At most public health departments, undocumented workers pay on a sliding scale based on their income. Even though the cost of care might be within reach, undocumented immigrants are afraid to even show up on the health department’s doorstep.

“They fear that they’re going to be arrested or shipped back to Mexico,” said Adrienne Maurin, a licensed therapist at Jackson County’s health department.

“Some of them come in later for care, some decline testing doctors recommend,” said McLaughlin, who tries to schedule ultrasounds and any other major tests within the few weeks that undocumented workers gets Medicaid coverage.

Children of undocumented workers who are born in the U.S. automatically get American citizenship, but they might still receive inadequate care because of their mother’s illegal status.

Carswell doesn’t think that that’s fair.

“It’s not the baby’s fault, whoever is pregnant,” said Carswell. “You just have to have good prenatal care.”

Pregnancy support workers find their calling helping women

For many low-income women, pregnancy can lead to more stress than excitement. Most of the expecting mothers who visit local health departments are facing unplanned pregnancies.

Maternal care coordinators across the state have experienced firsthand all possible emotions along with the patients they support.

“I have a box of Kleenex in my office that I just leave here,” said Courtney McLaughlin, maternal care coordinator for Jackson County.

As part of the Baby Love program, maternal care coordinators contact patients once a month to check in throughout the pregnancy and up to two months after the mom delivers.

“Nine times out of 10, you’re their support system,” said Vicki James, maternal care coordinator for Haywood County. “You talk to them just like you do your own kid.”

Often times the father of the baby isn’t involved or the parents have turned their back on their pregnant daughter. So James picks up the slack and provides advice like a mother would.

She advises women on where to buy cribs, tells them how often they should see their doctor, and answers questions about what is or isn’t normal during a pregnancy.

James has made a lot of friends through her work, but the job comes with many ups and downs.

“It’s very rewarding, it’s very frustrating,” said James.

Jackson County, one of the few counties in the area to have a high-risk prenatal clinic, routinely sees extreme social work cases. Some expecting mothers are dealing with weighty issues, like sexual and physical abuse.

“You don’t know until you make a home visit what this pregnant girl is going through,” said Charlene Carswell, prenatal clinic coordinator for Haywood County.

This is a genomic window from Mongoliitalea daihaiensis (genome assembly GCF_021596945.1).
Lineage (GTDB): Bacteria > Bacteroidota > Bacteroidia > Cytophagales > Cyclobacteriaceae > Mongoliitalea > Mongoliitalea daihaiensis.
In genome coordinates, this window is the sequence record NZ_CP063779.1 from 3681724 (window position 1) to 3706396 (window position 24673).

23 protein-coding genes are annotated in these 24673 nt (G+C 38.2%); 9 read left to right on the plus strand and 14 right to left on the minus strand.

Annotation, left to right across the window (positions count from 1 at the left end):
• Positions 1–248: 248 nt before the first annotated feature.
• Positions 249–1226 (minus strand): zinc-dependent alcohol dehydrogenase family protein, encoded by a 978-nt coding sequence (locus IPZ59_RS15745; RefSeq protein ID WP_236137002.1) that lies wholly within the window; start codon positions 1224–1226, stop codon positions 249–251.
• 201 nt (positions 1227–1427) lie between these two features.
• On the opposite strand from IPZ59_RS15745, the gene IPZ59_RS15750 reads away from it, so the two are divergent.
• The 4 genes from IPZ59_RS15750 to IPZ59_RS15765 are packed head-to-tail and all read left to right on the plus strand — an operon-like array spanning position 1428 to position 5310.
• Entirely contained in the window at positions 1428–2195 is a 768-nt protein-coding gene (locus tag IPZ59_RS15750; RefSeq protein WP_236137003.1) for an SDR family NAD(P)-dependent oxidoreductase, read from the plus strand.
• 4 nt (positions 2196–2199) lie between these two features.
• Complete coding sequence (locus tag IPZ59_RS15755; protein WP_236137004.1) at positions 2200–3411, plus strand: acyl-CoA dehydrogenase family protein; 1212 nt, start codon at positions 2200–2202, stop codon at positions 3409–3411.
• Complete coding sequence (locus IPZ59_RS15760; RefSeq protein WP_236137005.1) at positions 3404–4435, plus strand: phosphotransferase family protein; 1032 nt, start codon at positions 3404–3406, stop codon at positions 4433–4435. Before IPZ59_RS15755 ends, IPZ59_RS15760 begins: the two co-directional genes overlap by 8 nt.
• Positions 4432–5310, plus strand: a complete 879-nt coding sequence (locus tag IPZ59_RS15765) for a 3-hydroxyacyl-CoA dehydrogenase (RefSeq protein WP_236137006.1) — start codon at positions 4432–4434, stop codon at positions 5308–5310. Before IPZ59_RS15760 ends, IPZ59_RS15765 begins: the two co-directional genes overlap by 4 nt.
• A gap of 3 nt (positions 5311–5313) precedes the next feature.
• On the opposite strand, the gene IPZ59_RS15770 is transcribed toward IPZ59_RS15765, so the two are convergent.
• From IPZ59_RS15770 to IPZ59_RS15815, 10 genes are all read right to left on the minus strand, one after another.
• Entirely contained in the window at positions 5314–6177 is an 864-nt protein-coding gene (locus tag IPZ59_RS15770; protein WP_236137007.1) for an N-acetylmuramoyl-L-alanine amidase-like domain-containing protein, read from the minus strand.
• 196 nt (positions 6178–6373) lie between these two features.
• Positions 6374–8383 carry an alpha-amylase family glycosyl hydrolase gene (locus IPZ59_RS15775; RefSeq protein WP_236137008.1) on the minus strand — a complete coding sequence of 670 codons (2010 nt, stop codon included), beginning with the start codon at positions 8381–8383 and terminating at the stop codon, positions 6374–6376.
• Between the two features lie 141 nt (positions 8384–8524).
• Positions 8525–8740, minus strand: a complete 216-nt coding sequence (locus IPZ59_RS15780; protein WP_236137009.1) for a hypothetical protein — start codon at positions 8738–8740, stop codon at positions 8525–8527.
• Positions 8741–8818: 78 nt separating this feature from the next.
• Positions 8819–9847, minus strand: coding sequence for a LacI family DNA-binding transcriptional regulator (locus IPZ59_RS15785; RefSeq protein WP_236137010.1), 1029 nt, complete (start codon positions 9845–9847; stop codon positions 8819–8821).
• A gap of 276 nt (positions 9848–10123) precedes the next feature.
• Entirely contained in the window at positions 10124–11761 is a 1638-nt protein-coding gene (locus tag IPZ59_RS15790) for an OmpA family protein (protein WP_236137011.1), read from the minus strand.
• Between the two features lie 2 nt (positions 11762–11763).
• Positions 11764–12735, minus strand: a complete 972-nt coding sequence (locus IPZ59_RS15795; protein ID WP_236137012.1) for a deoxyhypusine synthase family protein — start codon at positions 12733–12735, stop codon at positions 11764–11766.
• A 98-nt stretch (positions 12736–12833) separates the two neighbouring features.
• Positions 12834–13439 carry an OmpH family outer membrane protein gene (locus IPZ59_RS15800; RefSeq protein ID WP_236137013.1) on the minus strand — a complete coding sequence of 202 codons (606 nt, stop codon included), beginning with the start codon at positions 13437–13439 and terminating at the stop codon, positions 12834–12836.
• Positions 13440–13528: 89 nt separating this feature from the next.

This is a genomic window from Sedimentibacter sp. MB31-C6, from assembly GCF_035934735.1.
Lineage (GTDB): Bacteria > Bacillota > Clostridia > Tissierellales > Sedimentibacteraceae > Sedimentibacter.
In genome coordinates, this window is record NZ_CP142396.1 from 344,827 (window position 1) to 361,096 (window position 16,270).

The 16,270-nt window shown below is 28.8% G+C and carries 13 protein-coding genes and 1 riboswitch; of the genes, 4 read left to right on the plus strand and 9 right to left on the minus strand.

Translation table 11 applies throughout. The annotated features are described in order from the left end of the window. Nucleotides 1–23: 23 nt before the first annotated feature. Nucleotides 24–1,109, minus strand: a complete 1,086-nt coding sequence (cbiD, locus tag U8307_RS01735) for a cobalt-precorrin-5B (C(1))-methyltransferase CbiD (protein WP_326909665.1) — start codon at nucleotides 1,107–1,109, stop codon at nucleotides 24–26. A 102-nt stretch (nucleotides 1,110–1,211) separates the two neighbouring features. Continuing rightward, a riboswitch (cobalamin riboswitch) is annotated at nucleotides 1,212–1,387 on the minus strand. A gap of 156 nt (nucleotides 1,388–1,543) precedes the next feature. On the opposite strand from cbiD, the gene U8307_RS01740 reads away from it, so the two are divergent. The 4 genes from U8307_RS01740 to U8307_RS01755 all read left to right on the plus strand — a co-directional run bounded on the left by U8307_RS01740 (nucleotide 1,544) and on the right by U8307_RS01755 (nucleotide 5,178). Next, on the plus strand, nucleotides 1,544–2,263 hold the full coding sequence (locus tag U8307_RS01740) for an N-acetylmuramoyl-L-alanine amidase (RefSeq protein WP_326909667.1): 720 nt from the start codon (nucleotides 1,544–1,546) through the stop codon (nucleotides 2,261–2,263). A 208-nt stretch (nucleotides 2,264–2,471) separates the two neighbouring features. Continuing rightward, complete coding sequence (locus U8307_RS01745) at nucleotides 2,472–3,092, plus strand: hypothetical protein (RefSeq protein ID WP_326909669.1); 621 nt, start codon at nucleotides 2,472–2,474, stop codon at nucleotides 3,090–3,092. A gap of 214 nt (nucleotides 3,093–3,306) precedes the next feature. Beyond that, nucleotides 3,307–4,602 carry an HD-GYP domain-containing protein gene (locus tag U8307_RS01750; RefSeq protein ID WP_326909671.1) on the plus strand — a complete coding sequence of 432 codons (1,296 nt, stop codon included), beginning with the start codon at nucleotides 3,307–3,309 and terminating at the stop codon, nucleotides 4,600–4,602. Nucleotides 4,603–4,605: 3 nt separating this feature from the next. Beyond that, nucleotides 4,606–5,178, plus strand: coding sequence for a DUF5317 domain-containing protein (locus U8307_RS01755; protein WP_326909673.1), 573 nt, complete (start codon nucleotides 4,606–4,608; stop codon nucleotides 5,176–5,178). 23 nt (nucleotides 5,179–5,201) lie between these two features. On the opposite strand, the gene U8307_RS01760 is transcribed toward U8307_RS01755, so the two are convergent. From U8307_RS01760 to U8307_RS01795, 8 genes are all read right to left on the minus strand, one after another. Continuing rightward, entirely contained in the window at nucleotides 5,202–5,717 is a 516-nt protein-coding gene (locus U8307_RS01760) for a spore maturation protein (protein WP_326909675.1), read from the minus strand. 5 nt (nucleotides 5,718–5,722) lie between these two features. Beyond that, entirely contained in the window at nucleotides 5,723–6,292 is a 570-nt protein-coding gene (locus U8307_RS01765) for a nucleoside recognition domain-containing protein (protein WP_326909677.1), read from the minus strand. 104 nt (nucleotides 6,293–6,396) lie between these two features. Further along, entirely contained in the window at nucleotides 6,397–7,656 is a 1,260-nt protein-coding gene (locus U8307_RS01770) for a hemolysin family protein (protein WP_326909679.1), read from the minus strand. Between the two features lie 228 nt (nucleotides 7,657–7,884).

Adrienne Maurin, a licensed therapist at Jackson’s health department, said she’s recently treated a pregnant woman who was just recovering from a substance abuse problem while simultaneously battling a mental illness.

Others have no psychological issues but come to Maurin just to vent their frustrations.

“They say, ‘I’m pregnant, and I don’t have a job, and I can’t get a job because I’m pregnant,’” said Maurin. “That causes a lot of stress for most of the ladies.

Of course, not all women who visit the health department have unhappy endings to their stories.

Carswell recalled a teenager who was petrified about her mother discovering that she was pregnant.

“Several of us cried with her,” said Carswell. “She was in a state.”

But when her mother found out, she was supportive, and to top it off, the baby’s father re-entered the picture.

James remembered one Hispanic woman who prepared a generous meal for her when she paid a visit, even though the woman had little to feed her own family.

“We had already ate, but we ate again,” said James, who was touched by the kind gesture.

James has seen women from all backgrounds, education and income levels and says there’s no stereotype for the kind of woman who takes advantage of the health department’s services, especially since the economic downturn.

Many who come in are finding it difficult to purchase basic baby supplies, like diapers, carseats and cribs — none of which is covered by Medicaid for Pregnant Women. Maternal care coordinators help provide some of those supplies, though their resources are quickly drying up.

“I’ve seen moms who have slept a baby in a laundry basket or a drawer,” said McLaughlin. Others share a bed with their baby, sometimes leading to cases of suffocation.

Maurin said she worries about her patients quite a bit, especially about the risks of post-partem depression.

“They are more prone to it because of the level of poverty,” said Maurin.